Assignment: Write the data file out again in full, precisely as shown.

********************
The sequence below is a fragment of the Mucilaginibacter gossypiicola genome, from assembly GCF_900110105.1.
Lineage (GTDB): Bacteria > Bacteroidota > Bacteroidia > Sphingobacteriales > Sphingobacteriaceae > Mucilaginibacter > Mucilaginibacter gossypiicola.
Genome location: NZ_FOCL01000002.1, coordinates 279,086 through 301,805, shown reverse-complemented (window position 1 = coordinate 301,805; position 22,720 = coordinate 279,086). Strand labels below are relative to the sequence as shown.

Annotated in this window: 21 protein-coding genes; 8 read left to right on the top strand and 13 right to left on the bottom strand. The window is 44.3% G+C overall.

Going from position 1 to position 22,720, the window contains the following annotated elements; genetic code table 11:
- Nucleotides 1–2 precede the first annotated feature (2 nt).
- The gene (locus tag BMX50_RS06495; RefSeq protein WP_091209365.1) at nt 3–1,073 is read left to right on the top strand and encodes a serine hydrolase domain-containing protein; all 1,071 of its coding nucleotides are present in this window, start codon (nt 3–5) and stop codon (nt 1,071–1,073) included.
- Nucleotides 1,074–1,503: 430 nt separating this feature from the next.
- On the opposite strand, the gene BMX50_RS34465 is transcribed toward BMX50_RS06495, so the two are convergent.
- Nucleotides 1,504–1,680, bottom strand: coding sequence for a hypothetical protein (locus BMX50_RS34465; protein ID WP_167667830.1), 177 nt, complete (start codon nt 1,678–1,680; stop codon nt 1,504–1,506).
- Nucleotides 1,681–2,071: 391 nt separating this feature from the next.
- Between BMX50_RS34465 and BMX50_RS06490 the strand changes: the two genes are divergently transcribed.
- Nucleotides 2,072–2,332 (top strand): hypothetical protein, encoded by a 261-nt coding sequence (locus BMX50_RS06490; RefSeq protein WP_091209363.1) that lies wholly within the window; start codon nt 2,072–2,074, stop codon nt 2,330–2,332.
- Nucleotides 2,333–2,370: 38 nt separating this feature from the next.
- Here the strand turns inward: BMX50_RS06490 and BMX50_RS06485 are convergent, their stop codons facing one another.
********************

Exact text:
The sequence below is a fragment of the Mucilaginibacter gossypiicola genome, from assembly GCF_900110105.1.
Lineage (GTDB): Bacteria > Bacteroidota > Bacteroidia > Sphingobacteriales > Sphingobacteriaceae > Mucilaginibacter > Mucilaginibacter gossypiicola.
Genome location: NZ_FOCL01000002.1, coordinates 279,086 through 301,805, shown reverse-complemented (window position 1 = coordinate 301,805; position 22,720 = coordinate 279,086). Strand labels below are relative to the sequence as shown.

Annotated in this window: 21 protein-coding genes; 8 read left to right on the top strand and 13 right to left on the bottom strand. The window is 44.3% G+C overall.

Going from position 1 to position 22,720, the window contains the following annotated elements; genetic code table 11:
- Nucleotides 1–2 precede the first annotated feature (2 nt).
- The gene (locus tag BMX50_RS06495; RefSeq protein WP_091209365.1) at nt 3–1,073 is read left to right on the top strand and encodes a serine hydrolase domain-containing protein; all 1,071 of its coding nucleotides are present in this window, start codon (nt 3–5) and stop codon (nt 1,071–1,073) included.
- Nucleotides 1,074–1,503: 430 nt separating this feature from the next.
- On the opposite strand, the gene BMX50_RS34465 is transcribed toward BMX50_RS06495, so the two are convergent.
- Nucleotides 1,504–1,680, bottom strand: coding sequence for a hypothetical protein (locus BMX50_RS34465; protein ID WP_167667830.1), 177 nt, complete (start codon nt 1,678–1,680; stop codon nt 1,504–1,506).
- Nucleotides 1,681–2,071: 391 nt separating this feature from the next.
- Between BMX50_RS34465 and BMX50_RS06490 the strand changes: the two genes are divergently transcribed.
- Nucleotides 2,072–2,332 (top strand): hypothetical protein, encoded by a 261-nt coding sequence (locus BMX50_RS06490; RefSeq protein WP_091209363.1) that lies wholly within the window; start codon nt 2,072–2,074, stop codon nt 2,330–2,332.
- Nucleotides 2,333–2,370: 38 nt separating this feature from the next.
- Here the strand turns inward: BMX50_RS06490 and BMX50_RS06485 are convergent, their stop codons facing one another.